To be a great forechecker you must be fast and agile.
Skating Speed, Skating Mobility, and Just Plain Hustle
Effective forechecking begins with skating speed. Skating speed creates havoc with the breakout patterns of the opponent. Utilizing skating speed means that the opponent will always feel the pressure inherent in the lack of time this skill creates. If you have a fast team or a fast line of forwards, it is usually wise to have them forecheck aggressively whenever possible. The mobility element of skating cannot be overemphasized. Being able to change direction rapidly by either turning sharply or stopping and starting are keys to effective forechecking.
What needs to be said about hustle? It’s obvious that the pure desire to get the puck back by simply working hard is at least as important as any fancy skating techniques. I mention this only because I’ve sometimes found myself so engrossed in the systems and strategies of the game that I’ve forgotten about what has always been the most important key to success—hard work!
If your players aren’t blessed with skating speed and agility, it will be more difficult to forecheck aggressively. More conservative forechecking patterns such as trapping patterns are usually better options for those types of players. During a few seasons at Bellows Free Academy, we used three units of five players. We had two units that were very mobile, and they forechecked aggressively. We had a third unit that was far less mobile, and their primary forechecking pattern was very similar to the trap that is so popular in modern hockey.
The ideal scenario is to have all your lines forecheck both aggressively and conservatively, depending on the situation. For example, after the puck has been dumped in for the purpose of a change, it makes no sense for two forwards to race out and attack aggressively when the opponent has full control of the puck. When an opposing defenseman is stopped behind the net with the puck, it makes no sense to chase him out, letting him use the net as a screen to skate the puck out of the zone. This is a time when a more modest forechecking pattern should be used. Players should also be able to recognize when a quality dump-in has taken place and there is a chance to forecheck aggressively. To forecheck this way, players have to anticipate a quality dump-in and a chance to forecheck. It is easy to back off into a conservative pattern if the play is misread; however, it is impossible to forecheck aggressively with any effect if players aren’t anticipating such an opportunity and skating accordingly. Without anticipation, the opportunity to employ high-pressure forechecking tactics is lost.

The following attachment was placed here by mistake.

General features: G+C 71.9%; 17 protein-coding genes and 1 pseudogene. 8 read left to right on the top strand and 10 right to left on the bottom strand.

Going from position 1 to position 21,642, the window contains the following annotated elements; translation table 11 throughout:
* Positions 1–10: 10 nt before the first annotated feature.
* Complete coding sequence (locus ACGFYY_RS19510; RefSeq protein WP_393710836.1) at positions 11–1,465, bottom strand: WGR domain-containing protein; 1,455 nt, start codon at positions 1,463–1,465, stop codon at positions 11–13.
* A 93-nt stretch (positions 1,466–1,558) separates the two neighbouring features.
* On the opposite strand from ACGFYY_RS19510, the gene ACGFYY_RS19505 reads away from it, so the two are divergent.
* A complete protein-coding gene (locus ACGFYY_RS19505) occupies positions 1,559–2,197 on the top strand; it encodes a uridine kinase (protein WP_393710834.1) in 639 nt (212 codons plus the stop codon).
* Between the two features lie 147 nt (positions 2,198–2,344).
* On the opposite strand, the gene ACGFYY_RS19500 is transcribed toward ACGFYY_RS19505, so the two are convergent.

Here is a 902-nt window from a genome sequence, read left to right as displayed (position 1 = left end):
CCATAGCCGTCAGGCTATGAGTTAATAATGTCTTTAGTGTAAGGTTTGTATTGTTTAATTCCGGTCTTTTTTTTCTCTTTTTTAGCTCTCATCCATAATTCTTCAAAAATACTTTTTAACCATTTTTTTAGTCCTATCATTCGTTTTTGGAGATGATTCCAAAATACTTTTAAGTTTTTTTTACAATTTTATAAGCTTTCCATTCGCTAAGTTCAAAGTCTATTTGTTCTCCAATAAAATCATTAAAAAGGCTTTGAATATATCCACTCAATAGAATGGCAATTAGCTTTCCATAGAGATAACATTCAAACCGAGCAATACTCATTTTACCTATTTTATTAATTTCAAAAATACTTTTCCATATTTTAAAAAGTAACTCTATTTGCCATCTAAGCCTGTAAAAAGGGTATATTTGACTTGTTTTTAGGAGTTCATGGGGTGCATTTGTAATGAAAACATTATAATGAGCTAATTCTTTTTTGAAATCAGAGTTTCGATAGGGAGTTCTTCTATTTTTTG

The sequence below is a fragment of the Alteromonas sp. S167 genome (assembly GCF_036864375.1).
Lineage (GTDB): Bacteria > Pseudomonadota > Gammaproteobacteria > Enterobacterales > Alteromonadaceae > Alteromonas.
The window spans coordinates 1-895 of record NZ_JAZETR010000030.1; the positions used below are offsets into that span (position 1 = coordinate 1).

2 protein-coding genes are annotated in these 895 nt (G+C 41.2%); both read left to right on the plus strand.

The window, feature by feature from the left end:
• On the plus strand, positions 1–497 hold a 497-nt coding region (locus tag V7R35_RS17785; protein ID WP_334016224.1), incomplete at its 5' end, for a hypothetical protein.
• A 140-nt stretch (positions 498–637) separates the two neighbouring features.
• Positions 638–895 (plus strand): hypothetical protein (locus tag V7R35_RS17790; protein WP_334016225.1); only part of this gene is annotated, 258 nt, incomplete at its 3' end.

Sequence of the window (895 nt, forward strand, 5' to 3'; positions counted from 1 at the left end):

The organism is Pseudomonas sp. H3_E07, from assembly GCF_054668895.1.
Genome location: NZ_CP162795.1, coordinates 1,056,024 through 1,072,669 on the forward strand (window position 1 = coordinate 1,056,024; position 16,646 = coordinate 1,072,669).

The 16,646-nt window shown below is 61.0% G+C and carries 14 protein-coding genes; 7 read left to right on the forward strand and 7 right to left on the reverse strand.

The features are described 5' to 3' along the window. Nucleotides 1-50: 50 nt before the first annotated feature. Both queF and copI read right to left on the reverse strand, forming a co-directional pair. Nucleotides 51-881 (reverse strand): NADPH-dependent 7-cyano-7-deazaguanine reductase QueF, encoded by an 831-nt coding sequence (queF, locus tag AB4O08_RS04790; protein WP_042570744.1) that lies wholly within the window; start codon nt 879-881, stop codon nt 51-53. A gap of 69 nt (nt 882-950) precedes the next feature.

Steering and Angling
Steering and angling combine to form the fundamental tactical skill associated with good forechecking, whether the forechecking pattern is highly aggressive or more controlled in nature. Steering refers to the initial positioning of the first forechecker. If, through positioning, this player can influence the opponent to move toward a specific area of the ice, he can then angle the puck carrier and use proper skating and stick position to continue in that direction while denying certain pass options to the puck carrier. The first forechecker’s linemates can then read the direction of the play, anticipate what is likely to happen next, and get in good position to take advantage of subsequent events.
Steering is more obvious to the naked eye when a trap is being used. Let’s assume that the opponent is attempting to break out, beginning with a defenseman standing behind the net. Let’s further assume that the center swings behind the net with the intent of picking up the puck and coming up the wall with speed. If the first forechecker establishes position to the side of the net toward the intended swing, the opposing center will likely choose not to take the puck. The defenseman behind the net will have to start the breakout coming up the other side.
In an aggressive forechecking situation, the first forward forechecking has to use speed and skating agility to establish a favorable steering position. For example, if the intent is to forecheck hard 1-2-2 and keep the play on one side of the ice, the first forechecker will have to skate to an inside position (that is, toward the middle of the rink) as he chases the opposing defenseman. By establishing this position (steering), he creates an opportunity to angle the puck carrier farther in the intended direction.
Angling, the next phase of forechecking fundamentals, involves two principal elements: skating path and stick position. When a forechecker approaches the puck carrier from the side, skating along an elliptical path, the puck carrier has only one option: passing to reverse the flow of the play. And if the forechecker has his stick on the ice, to deny that pass, the puck carrier’s only option is to continue along the path being forced by the forechecker. If all of the elements of steering and angling are properly executed, the forechecker can continue to close in on the puck carrier and take him out of the play with a body check.
This is an excerpt from Coaching Hockey Successfully.